Giugiaro has won numerous design accolades in his career, amongst them a Compasso D’Oro for his work on the Fiat Panda. in 1995, he was awarded the Golden Steering Wheel for his career to date and a second Compasso D’Oro for his Fiat Punto design. In 1999, a jury of over 130 automotive journalists elected Giugiaro as “Designer of the Century”. Further cementing his name in design, In 2002, Giugiaro was inducted into the ‘Hall of Fame’ at the Palaexpo in Geneva, alongside other luminaries of the industry. Although you would think one couldn’t get any higher than Designer of the Century, people keep throwing awards at him–in 2013 he was awarded the Antonio Feltrinelli Prize, an Italian “Nobel” prize that celebrates the world masters in the fields of Moral and Historic Sciences, Natural Physics and Mathematics, Literature, Art, and Medicine.

In 2010 the Volkswagen Group bought a majority stake of Italdesign-Giugiaro. While no longer independent, the association ensures that Giugiaro’s firm will have plenty of design work in the foreseeable future for the company’s many brands.

Image Source: italdesign.it

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11 Comments on "Giorgetto Giugiaro was the Greatest Designer of the 20th Century"

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Tony Karnezis
Tony Karnezis

One of my favorite designs of his is the Nikon F4S. I think it is one of the most beautifully functional camera designs.

Gundars Zemitis

Thanks to Mr Giugiaro we have awesome looking first generation of Audi 80 b2. Face-lift just destroyed original design sadly afterwards.

Ae Neuman
Ae Neuman

gg was one of the few eurpopean designers embraced by the japanese.
his isuzu 117 coupe was beautiful, as was the piazza replacement.
british leyland appropriated the ital name for it’s revised marina – widely acknowledged as one of the worst british cars ever.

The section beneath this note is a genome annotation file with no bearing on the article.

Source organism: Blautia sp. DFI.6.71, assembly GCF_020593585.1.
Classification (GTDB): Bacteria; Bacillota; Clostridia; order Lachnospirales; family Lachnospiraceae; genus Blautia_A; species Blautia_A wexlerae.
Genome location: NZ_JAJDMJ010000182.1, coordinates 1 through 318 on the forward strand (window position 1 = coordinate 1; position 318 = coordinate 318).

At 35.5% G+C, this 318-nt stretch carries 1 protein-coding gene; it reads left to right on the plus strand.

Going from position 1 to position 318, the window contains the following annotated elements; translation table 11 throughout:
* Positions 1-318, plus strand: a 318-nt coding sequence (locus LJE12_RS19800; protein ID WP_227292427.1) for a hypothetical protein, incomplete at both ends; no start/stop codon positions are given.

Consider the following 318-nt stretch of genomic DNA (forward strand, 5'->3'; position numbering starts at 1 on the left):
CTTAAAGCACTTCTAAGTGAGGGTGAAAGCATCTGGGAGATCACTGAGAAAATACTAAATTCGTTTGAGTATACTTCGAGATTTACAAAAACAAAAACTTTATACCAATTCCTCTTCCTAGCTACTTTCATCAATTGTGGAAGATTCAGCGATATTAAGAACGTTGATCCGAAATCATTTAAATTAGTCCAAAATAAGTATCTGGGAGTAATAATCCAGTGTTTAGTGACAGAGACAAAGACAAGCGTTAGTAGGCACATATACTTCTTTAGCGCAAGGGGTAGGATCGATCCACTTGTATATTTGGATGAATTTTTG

Rafal Sajewicz

Even the most modern-looking polish car of 70/80` Polonez was designed by Giuggiaro and Italdesign!

Paul Harvey
Paul Harvey

Hmmm. Michelotti would have great claims to the same title!

Dustin Rittle
Dustin Rittle

Looks like it could be a nice wallpaper!

Mike McKinnon
Mike McKinnon

Absolutely. I’ve owned two, a mkI Rabbit and an Alfa GTV6. I think what makes the designs so wonderful is that they’re so of the time they were created, but also timeless. I won’t say they are all objectively beautiful, although they do mix practical aspects with Italian flair. We could do with more of that today.

J. Noel
J. Noel

Volkswagen Golf = Golf 1…

James
James

I was just looking over the list of cars he is credited with, the one that is missing from your graphic and should be there is the Golf 1. i have also had the pleasure of owning a few of his designs, all absolutely stunning. This was my first and in a way my favourite [url=”http://en.wikipedia.org/wiki/Alfa_Romeo_Sprint”][/url]

TJ Martin
TJ Martin
Yes he was ! Most definitely . Having owned a few GG design cars the best part beyond the overall looks was the amount of interior space in relationship to the small footprint of the cars he designed and the outward visibility available regardless of whether it was an exotic or a hatchback . In other words : Function AND Form … in spades ! Which has become rare as hens teeth in todays automotive design world . They now preferring excess footprint with minimal interior space , blind spots galore and Form definitely rough riding over Function .